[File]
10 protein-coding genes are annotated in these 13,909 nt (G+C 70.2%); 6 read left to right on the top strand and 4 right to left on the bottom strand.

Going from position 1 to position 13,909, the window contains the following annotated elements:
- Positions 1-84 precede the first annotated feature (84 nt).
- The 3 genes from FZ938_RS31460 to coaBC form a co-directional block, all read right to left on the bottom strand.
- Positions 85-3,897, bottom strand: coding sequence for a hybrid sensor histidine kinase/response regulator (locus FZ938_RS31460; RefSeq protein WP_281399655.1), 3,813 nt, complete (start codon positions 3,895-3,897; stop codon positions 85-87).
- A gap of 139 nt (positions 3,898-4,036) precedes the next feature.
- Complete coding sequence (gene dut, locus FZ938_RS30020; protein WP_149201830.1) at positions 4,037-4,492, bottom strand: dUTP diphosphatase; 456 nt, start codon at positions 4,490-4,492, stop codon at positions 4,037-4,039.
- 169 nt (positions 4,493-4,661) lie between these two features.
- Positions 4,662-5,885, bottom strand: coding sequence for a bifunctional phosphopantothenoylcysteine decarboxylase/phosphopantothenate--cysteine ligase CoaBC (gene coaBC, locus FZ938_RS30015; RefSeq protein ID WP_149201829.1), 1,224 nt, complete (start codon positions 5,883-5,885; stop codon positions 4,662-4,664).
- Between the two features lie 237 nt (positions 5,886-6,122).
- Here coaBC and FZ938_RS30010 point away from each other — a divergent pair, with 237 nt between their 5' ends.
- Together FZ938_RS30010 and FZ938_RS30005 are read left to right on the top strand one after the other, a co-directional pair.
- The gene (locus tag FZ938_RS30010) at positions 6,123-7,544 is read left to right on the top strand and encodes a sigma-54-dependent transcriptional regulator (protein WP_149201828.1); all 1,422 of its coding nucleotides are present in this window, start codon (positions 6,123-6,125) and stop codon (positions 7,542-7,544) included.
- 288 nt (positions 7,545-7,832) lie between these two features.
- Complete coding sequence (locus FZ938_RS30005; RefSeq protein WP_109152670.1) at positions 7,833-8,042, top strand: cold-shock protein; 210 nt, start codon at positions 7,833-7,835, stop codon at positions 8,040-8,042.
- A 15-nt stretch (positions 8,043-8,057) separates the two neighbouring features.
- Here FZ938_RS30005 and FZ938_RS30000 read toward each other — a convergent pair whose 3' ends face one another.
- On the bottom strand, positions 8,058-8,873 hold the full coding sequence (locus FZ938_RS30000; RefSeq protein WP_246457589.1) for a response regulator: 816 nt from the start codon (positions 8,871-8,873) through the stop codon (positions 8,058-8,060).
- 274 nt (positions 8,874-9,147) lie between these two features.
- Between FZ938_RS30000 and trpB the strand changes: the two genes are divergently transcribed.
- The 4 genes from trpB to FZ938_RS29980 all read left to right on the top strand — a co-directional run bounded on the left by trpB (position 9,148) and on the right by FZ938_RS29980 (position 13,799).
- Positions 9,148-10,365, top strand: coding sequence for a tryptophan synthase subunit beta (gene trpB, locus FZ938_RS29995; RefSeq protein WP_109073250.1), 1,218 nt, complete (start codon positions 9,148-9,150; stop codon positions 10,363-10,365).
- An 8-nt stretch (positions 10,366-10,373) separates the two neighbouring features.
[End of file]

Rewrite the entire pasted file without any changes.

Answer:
10 protein-coding genes are annotated in these 13,909 nt (G+C 70.2%); 6 read left to right on the top strand and 4 right to left on the bottom strand.

Going from position 1 to position 13,909, the window contains the following annotated elements:
- Positions 1-84 precede the first annotated feature (84 nt).
- The 3 genes from FZ938_RS31460 to coaBC form a co-directional block, all read right to left on the bottom strand.
- Positions 85-3,897, bottom strand: coding sequence for a hybrid sensor histidine kinase/response regulator (locus FZ938_RS31460; RefSeq protein WP_281399655.1), 3,813 nt, complete (start codon positions 3,895-3,897; stop codon positions 85-87).
- A gap of 139 nt (positions 3,898-4,036) precedes the next feature.
- Complete coding sequence (gene dut, locus FZ938_RS30020; protein WP_149201830.1) at positions 4,037-4,492, bottom strand: dUTP diphosphatase; 456 nt, start codon at positions 4,490-4,492, stop codon at positions 4,037-4,039.
- 169 nt (positions 4,493-4,661) lie between these two features.
- Positions 4,662-5,885, bottom strand: coding sequence for a bifunctional phosphopantothenoylcysteine decarboxylase/phosphopantothenate--cysteine ligase CoaBC (gene coaBC, locus FZ938_RS30015; RefSeq protein ID WP_149201829.1), 1,224 nt, complete (start codon positions 5,883-5,885; stop codon positions 4,662-4,664).
- Between the two features lie 237 nt (positions 5,886-6,122).
- Here coaBC and FZ938_RS30010 point away from each other — a divergent pair, with 237 nt between their 5' ends.
- Together FZ938_RS30010 and FZ938_RS30005 are read left to right on the top strand one after the other, a co-directional pair.
- The gene (locus tag FZ938_RS30010) at positions 6,123-7,544 is read left to right on the top strand and encodes a sigma-54-dependent transcriptional regulator (protein WP_149201828.1); all 1,422 of its coding nucleotides are present in this window, start codon (positions 6,123-6,125) and stop codon (positions 7,542-7,544) included.
- 288 nt (positions 7,545-7,832) lie between these two features.
- Complete coding sequence (locus FZ938_RS30005; RefSeq protein WP_109152670.1) at positions 7,833-8,042, top strand: cold-shock protein; 210 nt, start codon at positions 7,833-7,835, stop codon at positions 8,040-8,042.
- A 15-nt stretch (positions 8,043-8,057) separates the two neighbouring features.
- Here FZ938_RS30005 and FZ938_RS30000 read toward each other — a convergent pair whose 3' ends face one another.
- On the bottom strand, positions 8,058-8,873 hold the full coding sequence (locus FZ938_RS30000; RefSeq protein WP_246457589.1) for a response regulator: 816 nt from the start codon (positions 8,871-8,873) through the stop codon (positions 8,058-8,060).
- 274 nt (positions 8,874-9,147) lie between these two features.
- Between FZ938_RS30000 and trpB the strand changes: the two genes are divergently transcribed.
- The 4 genes from trpB to FZ938_RS29980 all read left to right on the top strand — a co-directional run bounded on the left by trpB (position 9,148) and on the right by FZ938_RS29980 (position 13,799).
- Positions 9,148-10,365, top strand: coding sequence for a tryptophan synthase subunit beta (gene trpB, locus FZ938_RS29995; RefSeq protein WP_109073250.1), 1,218 nt, complete (start codon positions 9,148-9,150; stop codon positions 10,363-10,365).
- An 8-nt stretch (positions 10,366-10,373) separates the two neighbouring features.